To return to mathematics (my post of July 29), my disagreement with Mr. Hacker’s “Is Algebra Necessary” article in in that day's New York Times, is simply that Algebra is the gate to proceed past the simple arithmetic taught up until that point. For the first time, students work with abstract symbols rather than fixed quantities, and to quote Wikipedia, study the rules of operations and relations and the concepts arising from them. It is the entry to what I consider mathematics to be. If you would like a more outspoken disagreement, see the following one in response to a similar article in the Washington Post six years ago. bit.ly/P4wOis

Unfortunately, learning mathematics is hard work. But as time goes on, the cost of not being comfortable with it increases. As life and industrial products increase in sophistication and complexity, it becomes less and less possible to be involved in the process without mathematics. And although mathematics comes more easily to some (I was lucky in that aspect), to many it is indeed the most difficult of their subjects.

But mathematics is more than the ability to “get answers”. It recommends an approach to problem solving that is both beautiful and immensely powerful. To be uncomfortable with mathematics is to approach life with an incomplete tool kit and the inability to participate in increasingly many activities. Algebra is the commonly accepted entry.

Many people criticize the way mathematics is taught. ( I am a critic of the content of traditional calculus courses, although not of calculus). And it is possible to approach it in different ways. Some time ago I was involved in a major Sloan Foundation program entitled The New Liberal Arts, which was intended to help liberal art colleges better handle mathematics, science, and technology. As part of that, we received some money at Stanford to put together a year-long sequence for our own “liberal arts” majors that could be used to fill the requirements in these areas in lieu of the traditional courses, and which would be more consistent with their backgrounds and future plans. I talked a mathematician and physicist friend into doing this with me, and after a large amount of thinking and preparation, we taught it for five years. All three of us were considered outstanding teachers, we were all respected in our fields, we all had administrative experience in the university, and we were eager to do this.

The results exceeded our expectations. We even converted a few math-haters to math majors. But we team-taught the course with all three of us attending all sessions, used a large number of projects, gave a great deal of individual attention to the students, and in particular, in order to avoid presenting dumbed-down material, we focused on material that the majors in the field would not see until their later years — such things as quantum mechanics, cosmology, topology, and designing and building hardware. And yes we counted upon algebra.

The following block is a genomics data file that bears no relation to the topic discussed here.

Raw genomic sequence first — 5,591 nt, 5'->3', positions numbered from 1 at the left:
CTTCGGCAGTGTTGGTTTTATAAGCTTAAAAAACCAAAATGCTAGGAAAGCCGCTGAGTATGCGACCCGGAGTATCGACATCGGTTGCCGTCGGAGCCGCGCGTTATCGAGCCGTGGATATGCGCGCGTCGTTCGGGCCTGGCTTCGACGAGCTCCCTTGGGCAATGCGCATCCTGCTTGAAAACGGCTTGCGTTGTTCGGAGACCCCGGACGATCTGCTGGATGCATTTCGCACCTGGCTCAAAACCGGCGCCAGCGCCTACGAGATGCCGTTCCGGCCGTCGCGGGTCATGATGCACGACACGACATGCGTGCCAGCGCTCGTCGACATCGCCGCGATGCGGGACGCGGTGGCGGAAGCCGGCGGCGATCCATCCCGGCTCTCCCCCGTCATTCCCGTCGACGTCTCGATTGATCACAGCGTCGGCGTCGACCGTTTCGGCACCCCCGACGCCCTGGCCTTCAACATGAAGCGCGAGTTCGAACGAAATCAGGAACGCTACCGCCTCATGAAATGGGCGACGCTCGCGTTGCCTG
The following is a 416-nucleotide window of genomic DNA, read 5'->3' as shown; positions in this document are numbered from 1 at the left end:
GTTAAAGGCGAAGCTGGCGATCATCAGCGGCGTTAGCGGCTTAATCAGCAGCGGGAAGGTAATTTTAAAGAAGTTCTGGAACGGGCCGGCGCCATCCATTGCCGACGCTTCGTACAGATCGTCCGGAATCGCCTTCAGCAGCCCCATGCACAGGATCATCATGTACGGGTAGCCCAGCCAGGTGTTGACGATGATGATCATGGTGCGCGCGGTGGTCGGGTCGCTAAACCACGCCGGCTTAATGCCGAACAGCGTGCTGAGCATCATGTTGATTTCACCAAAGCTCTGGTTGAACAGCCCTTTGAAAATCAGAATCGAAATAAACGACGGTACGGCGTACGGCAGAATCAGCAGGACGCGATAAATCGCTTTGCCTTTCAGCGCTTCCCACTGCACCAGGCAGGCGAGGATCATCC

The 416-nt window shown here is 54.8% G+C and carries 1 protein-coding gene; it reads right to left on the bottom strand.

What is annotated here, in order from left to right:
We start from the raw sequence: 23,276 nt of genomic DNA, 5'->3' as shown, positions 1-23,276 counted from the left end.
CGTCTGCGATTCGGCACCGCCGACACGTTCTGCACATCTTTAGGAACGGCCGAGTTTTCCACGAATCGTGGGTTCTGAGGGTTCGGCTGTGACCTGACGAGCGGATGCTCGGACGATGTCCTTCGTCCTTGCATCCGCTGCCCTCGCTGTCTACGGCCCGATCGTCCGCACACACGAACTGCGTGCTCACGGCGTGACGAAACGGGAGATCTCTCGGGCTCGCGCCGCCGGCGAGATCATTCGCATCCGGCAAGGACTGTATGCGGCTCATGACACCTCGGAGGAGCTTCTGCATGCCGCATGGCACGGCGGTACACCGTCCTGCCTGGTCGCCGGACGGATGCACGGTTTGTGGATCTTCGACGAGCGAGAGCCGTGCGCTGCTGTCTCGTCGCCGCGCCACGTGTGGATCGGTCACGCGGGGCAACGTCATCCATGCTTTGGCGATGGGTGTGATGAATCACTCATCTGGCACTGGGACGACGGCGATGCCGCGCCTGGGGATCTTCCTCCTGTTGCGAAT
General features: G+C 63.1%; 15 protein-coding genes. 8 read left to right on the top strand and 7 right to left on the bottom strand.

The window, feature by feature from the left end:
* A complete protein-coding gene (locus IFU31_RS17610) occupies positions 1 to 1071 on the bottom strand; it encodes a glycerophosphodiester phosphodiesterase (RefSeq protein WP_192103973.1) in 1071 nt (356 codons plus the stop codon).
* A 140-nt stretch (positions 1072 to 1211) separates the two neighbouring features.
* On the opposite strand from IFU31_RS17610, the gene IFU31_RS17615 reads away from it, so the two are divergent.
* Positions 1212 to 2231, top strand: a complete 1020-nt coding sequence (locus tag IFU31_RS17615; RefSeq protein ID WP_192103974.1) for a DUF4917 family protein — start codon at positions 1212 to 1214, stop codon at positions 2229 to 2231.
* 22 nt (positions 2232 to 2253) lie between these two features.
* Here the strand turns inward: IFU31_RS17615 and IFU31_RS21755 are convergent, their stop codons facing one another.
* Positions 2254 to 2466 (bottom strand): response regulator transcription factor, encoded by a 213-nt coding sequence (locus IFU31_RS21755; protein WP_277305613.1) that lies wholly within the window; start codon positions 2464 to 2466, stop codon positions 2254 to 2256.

We had planned on returning to our usual work after five years and at that time were getting a large amount of pressure to return to our more main-line activities.

But even though we looked hard, we could not find faculty members who seemed to have the right set of characteristics and were willing to give up what they were doing to devote the necessary time to the sequence

Three years later, another group of faculty set forth with a different approach, but this too, fell apart after a few years for lack of the right type of teachers willing to spend the necessary time.

During the period we taught the course, we had a Sloan-sponsored meeting of some 50 people who were doing similar things in different universities. It was a wonderful gathering, but each person was handling the problem in their own way, and much to the disappointment of the Sloan foundation,we concluded that if we tried to standardize the approach to handling the material in a way that was more effective to individual students, it would compromise what they were doing.

My conclusion is that the educational system is not set up to teach mathematics on the more individual level needed to appeal to all students at the university level. This is probably even more true at the K-12 level. So, Mr. Hacker, I believe algebra is necessary, and I challenge you to put together and teach material which accomplishes the goal of algebra in a better way that is consistent with the resources in the educational system. The world needs it. As motivation, re-watch Stand and Deliver, the film starring James Olmos, the true story of Jaime Escalante teaching Calculus in a very challenging school in Los Angeles. It can be done, but not by most teachers. Contact your local school and take a run at it.

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